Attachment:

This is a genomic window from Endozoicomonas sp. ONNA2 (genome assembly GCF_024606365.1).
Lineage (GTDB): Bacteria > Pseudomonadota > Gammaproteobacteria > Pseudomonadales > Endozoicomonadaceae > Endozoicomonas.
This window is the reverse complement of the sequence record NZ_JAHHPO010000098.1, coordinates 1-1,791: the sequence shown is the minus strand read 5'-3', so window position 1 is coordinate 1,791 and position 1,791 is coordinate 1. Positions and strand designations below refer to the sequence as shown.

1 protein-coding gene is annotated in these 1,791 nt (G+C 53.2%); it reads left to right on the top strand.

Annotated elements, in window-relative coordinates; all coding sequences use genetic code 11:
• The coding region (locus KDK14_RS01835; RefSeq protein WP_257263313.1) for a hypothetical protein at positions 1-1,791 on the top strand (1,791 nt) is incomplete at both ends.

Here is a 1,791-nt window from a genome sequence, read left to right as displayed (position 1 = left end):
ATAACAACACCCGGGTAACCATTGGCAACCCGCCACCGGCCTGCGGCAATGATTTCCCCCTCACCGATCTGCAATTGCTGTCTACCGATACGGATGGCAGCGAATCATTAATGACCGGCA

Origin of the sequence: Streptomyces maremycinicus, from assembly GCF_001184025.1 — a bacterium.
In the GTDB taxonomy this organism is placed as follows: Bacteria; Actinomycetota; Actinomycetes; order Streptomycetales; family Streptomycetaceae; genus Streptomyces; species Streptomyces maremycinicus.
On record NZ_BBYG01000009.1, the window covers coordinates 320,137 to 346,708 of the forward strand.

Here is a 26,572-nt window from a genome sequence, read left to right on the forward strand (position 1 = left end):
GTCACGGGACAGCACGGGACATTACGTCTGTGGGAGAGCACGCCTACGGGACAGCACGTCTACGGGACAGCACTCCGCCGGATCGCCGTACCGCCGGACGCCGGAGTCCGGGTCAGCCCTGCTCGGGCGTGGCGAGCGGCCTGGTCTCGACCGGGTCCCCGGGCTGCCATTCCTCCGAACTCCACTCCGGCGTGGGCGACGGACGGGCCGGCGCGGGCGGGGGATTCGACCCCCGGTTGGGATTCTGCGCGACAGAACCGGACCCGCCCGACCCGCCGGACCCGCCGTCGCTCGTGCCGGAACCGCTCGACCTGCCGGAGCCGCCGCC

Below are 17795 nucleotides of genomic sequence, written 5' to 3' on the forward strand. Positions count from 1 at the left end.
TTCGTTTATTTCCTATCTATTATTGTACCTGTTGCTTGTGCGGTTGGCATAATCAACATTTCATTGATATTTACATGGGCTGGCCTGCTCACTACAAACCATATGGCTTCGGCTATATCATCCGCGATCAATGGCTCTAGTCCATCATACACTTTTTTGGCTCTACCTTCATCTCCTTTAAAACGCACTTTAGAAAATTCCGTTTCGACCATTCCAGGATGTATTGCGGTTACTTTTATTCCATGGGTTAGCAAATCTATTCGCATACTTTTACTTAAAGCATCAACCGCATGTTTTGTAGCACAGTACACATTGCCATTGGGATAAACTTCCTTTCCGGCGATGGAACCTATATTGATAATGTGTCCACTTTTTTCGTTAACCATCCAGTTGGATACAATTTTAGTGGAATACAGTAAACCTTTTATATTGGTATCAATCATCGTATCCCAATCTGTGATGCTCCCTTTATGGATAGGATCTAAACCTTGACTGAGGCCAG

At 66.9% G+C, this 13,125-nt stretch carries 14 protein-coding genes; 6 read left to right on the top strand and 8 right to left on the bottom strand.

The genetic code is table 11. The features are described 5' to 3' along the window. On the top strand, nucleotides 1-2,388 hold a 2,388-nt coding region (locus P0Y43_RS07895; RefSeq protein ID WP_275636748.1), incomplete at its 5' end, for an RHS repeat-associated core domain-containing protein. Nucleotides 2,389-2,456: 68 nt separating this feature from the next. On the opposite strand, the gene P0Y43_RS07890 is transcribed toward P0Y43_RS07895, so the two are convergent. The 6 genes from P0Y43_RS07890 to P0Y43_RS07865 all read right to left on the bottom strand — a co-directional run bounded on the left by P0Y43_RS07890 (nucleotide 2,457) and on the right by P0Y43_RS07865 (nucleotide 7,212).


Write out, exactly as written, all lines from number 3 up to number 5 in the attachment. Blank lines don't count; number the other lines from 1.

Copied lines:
This window is the reverse complement of the sequence record NZ_JAHHPO010000098.1, coordinates 1-1,791: the sequence shown is the minus strand read 5'-3', so window position 1 is coordinate 1,791 and position 1,791 is coordinate 1. Positions and strand designations below refer to the sequence as shown.

1 protein-coding gene is annotated in these 1,791 nt (G+C 53.2%); it reads left to right on the top strand.

Annotated elements, in window-relative coordinates; all coding sequences use genetic code 11: